SUMMER 1841 CAMPAIGN

From:
ONE HUNDRED YEARS WITH THE SECOND CAVALRY
By Joseph I. Lambert, Major, Second Cavalry
Copyright 1939 Commanding Officer, Second Cavalry, Fort Riley, Kansas
Capper Printing Company, Inc.

seminoleNotable among the many scouts made by the Second Dragoons in 1841, was the one made by Company I under Captain B. L. Beall as a part of a force of 450 men under Colonel Worth, comprising also the Eighth Infantry. Leaving January 22, they traveled from Fort Brooke toward the Kissemmee River but found the entire country inundated. The net result was that the chieftain, Coacoochee, agreed to meet Colonel Worth in conference March 5. As it was desired to convince him of the necessity of moving his tribe to Arkansas he was treated with much courtesy. On one occasion when the officers were giving toasts while having a drink, Coacoochee asked what they meant. The interpreter, at a loss, told him their meaning was “How d’you do”. The chief immediately said, “Hough”, in a strong voice, and it was repeated by the officers present and, later, became popular throughout the army in Florida. This is supposed to have been the origin of the famous toast used now all over our land.

After the relief of General Armistead by Colonel W.J. Worth on May 31, 1841, new instructions went out to inaugurate a summer campaign. There had been little activity in Florida at this season heretofore on account of the debilitating effect of the climate. The instructions were to find the enemy and capture or exterminate him. The force in the territory at this time had an aggregate strength of 4,831, of whom 1,029 were sick. The force comprised the Second Dragoons, the Third Artillery, and the First, Second, Third, Sixth, and Seventh Infantry. The summer was the Indians ally, allowing him to harvest his crops and lay up supplies for the winter campaign.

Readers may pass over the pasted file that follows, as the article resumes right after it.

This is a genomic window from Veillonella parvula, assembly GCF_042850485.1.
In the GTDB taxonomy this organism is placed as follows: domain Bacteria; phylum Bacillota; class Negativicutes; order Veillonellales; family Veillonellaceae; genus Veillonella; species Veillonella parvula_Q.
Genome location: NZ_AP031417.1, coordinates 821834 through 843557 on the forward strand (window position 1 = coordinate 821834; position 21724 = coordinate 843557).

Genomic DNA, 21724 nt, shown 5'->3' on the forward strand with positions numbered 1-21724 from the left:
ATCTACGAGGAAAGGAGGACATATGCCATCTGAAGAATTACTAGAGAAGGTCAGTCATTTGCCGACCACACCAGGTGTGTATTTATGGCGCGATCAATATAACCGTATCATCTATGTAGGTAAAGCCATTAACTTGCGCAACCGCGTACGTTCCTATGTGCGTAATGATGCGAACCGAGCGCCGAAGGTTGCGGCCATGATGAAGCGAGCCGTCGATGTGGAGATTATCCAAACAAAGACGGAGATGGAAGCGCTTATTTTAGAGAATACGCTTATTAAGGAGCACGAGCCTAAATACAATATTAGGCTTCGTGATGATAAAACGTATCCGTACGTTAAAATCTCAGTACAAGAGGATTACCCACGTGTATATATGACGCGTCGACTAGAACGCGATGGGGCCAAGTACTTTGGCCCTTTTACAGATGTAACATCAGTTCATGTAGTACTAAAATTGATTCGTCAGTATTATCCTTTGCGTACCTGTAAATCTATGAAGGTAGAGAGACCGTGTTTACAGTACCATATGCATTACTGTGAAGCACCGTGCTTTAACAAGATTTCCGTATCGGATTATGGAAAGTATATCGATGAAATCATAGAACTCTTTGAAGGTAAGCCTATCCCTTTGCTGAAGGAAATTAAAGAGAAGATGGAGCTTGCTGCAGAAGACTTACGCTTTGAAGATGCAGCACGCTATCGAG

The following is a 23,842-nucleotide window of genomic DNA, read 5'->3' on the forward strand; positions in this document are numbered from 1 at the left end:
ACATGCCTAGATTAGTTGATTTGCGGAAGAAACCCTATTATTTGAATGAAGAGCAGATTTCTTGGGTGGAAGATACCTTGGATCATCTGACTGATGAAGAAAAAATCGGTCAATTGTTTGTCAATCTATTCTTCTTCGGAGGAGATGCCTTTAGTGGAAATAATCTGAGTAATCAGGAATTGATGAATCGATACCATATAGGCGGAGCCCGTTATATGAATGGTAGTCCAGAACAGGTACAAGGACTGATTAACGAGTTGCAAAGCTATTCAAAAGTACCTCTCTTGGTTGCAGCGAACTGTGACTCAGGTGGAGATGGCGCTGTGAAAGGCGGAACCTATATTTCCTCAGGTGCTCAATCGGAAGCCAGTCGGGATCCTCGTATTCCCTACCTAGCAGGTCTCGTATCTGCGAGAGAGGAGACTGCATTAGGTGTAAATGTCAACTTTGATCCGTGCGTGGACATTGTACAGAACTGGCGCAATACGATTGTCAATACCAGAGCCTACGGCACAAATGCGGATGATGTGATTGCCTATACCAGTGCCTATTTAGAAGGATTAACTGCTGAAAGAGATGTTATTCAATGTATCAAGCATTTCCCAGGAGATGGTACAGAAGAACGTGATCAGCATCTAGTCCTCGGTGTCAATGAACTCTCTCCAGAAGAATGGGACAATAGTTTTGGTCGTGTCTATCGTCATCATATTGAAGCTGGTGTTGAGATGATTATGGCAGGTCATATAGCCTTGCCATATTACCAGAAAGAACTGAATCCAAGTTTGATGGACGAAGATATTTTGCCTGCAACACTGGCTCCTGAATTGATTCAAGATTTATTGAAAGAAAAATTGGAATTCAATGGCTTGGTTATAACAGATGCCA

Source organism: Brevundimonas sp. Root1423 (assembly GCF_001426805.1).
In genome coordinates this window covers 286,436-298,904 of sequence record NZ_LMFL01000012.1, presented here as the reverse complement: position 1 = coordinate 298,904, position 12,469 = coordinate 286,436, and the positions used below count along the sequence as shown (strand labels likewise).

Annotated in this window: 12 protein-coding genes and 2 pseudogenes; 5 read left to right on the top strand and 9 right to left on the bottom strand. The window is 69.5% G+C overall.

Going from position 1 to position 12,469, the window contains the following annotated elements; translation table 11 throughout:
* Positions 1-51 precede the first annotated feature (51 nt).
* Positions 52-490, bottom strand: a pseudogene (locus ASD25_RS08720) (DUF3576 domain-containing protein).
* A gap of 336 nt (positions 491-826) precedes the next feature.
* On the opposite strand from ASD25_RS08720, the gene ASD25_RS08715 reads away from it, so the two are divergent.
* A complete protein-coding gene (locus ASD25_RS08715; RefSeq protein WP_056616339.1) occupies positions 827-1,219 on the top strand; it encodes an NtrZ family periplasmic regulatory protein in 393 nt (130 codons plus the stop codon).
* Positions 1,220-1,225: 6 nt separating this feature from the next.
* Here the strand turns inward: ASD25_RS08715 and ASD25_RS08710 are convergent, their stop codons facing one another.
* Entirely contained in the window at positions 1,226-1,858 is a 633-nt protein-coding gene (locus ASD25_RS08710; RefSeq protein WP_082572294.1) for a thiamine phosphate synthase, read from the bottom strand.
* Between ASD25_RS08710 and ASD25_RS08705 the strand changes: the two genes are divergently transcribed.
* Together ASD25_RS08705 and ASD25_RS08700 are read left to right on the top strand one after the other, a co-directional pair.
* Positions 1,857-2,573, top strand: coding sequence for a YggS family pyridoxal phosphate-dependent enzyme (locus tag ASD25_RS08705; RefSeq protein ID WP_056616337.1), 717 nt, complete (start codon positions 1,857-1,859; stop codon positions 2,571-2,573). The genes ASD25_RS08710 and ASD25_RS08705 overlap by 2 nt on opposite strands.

The Second Dragoons was constantly searching the 47,000 square miles of territory for the wily savage, and being the only mounted force, was needed in a great many places at the same time. Colonel Worth organized another expedition on June 8, comprising Company I, Second Dragoons, under Captain B.L. Beall, and 140 men of the Second and Eighth Infantry. After a march of forty-four miles, the command then waded all night through a marsh only to find when they approached the village that the enemy had fled. During the march through the swamp, it was necessary for the dragoons to travel dismounted.

Another expedition the same month was undertaken by Company K, under Captain Croghan Ker. He ascended Ocklawaha River to Lake Ahapopka in canoes, sending out small parties to look for the savages. In compliance with instructions, they destroyed everything that might have any value to the enemy, such as crops in the fields. In doing this detailed work it was necessary to drag the canoes through the saw grass, often lacerating the men’s faces and hands. The detachment followed fresh signs of the Indians from day to day but was never able to overtake them. On July 4, after passing through a cypress swamp, they discovered a large lake, which they named Lake Worth. They accomplished one of the main objectives of the expedition, which was to destroy the crops. Among those laid waste were the ones belonging to Tiger Tail, the chief. Proceeding down the river to the confluence with the St. Johns the party arrived at Pilatka July 15, 1841.

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